5 Ways to Deal with Large Data Dumps

Posted by Esther Labindao |2 minute read

Apr 21, 2020 10:24:27 AM

Tuesdays_Tip_14_2019-10-21

“Help! I received 1 TB of data from my client and I don’t know what’s in there and what’s relevant!”

Does this sound familiar? If so, you’re not alone. It is not uncommon to feel overwhelmed after receiving large data sets from clients especially when you’re unsure of how much data needs to be reviewed. Remember: just because it was collected, doesn’t mean it all needs to be processed and reviewed.

The next time you receive a large data dump, try these practices when building out your strategy. All five steps can be done remotely and help you through even the most frustrating cases.

1. DeNIST

A DeNIST is a standard list of known system applications and files that are unrelated to a matter. Most eDiscovery software allows administrators to load the NIST list so files can be removed automatically during processing. This helps eliminate any unwanted files and thus reduces the document count.

2. Deduplicating

Deduplicating, otherwise known as deduping, removes any exact duplicates based on the Hash Value of the electronic document. Depending on the tool being used, there are different methods of deduping your data. The most common method is to dedupe based on a family level. This means that emails with identical attachments received between multiple custodians would be removed. However, if a word document is sent in two different emails to different recipients, that would not be removed because the parent (email) is different. Deduping is a common practice and helps to easily reduce data between multiple custodians.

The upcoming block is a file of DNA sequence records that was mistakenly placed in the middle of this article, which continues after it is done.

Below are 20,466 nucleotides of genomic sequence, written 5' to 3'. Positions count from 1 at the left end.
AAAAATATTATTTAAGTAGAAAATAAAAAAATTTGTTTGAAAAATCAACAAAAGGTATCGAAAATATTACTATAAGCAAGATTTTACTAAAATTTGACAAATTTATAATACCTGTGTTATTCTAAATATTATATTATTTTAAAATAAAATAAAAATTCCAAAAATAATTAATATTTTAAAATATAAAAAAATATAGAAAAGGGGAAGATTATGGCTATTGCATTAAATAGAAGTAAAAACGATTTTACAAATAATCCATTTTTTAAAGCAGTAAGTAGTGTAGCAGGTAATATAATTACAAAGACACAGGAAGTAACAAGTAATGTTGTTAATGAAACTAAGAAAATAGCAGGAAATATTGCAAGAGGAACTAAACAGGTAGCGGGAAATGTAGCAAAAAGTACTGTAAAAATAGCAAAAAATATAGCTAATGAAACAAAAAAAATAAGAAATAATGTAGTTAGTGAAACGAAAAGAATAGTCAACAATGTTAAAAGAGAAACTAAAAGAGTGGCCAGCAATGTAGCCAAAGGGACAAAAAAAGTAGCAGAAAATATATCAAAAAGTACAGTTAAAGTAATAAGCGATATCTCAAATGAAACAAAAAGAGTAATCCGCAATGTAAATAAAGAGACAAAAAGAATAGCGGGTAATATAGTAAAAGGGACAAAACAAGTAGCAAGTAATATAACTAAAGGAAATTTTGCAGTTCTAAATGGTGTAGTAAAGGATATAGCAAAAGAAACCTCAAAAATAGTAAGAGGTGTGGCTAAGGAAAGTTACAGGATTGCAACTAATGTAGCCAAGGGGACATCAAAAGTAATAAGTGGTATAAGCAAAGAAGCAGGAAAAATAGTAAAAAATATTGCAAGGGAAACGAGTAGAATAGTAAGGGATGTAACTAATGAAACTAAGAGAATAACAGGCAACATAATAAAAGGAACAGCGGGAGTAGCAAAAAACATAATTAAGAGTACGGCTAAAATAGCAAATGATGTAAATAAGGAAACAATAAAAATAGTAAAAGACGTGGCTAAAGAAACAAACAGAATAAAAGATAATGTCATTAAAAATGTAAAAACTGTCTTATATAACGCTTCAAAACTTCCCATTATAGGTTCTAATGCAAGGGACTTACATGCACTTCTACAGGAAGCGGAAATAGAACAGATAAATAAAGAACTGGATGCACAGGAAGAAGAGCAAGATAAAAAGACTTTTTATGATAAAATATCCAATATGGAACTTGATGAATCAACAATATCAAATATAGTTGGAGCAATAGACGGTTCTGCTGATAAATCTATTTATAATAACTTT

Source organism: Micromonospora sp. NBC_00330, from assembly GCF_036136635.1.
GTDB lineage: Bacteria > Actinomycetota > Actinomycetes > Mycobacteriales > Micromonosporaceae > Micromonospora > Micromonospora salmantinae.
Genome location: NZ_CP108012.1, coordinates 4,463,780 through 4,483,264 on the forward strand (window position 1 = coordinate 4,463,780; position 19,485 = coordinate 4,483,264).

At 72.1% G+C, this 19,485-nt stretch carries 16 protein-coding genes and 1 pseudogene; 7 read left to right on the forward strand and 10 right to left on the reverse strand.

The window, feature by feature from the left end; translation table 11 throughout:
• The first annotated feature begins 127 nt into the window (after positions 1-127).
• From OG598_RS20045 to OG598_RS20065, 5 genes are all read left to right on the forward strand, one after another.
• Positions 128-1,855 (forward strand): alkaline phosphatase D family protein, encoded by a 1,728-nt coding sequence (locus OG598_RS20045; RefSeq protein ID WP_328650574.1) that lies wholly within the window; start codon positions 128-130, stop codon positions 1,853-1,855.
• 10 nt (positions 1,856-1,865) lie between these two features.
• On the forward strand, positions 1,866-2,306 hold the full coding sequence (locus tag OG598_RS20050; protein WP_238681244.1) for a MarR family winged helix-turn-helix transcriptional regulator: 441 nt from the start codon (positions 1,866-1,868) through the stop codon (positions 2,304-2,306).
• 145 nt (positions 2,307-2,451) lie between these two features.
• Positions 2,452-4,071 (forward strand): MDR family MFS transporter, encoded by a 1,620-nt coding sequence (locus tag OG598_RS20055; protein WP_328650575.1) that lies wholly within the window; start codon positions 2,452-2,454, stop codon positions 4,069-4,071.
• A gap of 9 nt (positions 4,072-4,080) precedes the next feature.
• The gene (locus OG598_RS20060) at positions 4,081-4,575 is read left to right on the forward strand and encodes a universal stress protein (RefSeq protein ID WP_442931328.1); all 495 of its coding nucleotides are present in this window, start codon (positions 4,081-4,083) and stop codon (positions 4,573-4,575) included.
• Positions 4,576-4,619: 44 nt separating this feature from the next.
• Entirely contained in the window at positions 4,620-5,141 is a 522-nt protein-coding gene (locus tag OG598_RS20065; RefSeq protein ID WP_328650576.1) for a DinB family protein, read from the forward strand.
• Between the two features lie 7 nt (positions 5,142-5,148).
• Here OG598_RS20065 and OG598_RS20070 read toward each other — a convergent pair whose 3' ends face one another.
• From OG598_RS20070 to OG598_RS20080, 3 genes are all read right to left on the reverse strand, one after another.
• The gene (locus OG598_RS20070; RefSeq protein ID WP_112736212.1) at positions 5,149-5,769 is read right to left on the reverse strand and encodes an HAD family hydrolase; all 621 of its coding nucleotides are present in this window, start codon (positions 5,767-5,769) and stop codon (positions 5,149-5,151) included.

3. Date Range Filtering

If your matter is within a specific time frame, you can easily apply a date range for the data to be reviewed. This means only the documents within those specific dates would be processed or exported for your designated review tool.

4. Search Terms

Applying search terms can greatly reduce your data. The search terms can be applied either during the processing phase (so only the potentially-relevant data is exported) or once it's uploaded to your review tool. Depending on the complexity of your case and the tool being used, you can create searches that range from simple to complex.

5. File Analysis

File Analysis, Early Case Assessment or Data Assessment — however you refer to it, this process can analyze your data and provide crucial insights. Through programs such as Active Navigation, you can:

  • Get a high-level view of the folder structures within the data dump
  • See an overview on the types of data you're dealing with 
  • Determine whether specific folders can be completely excluded from processing 
  • Discover the true value of your data 

Each insight will help you pare down the data and expatiate the task of sorting through large sets. 


If you have questions about managing large data sets or would like to learn more about Active Navigation, reach out to us today

Topics: Tuesday's Tip, Unstructured File Analysis

   

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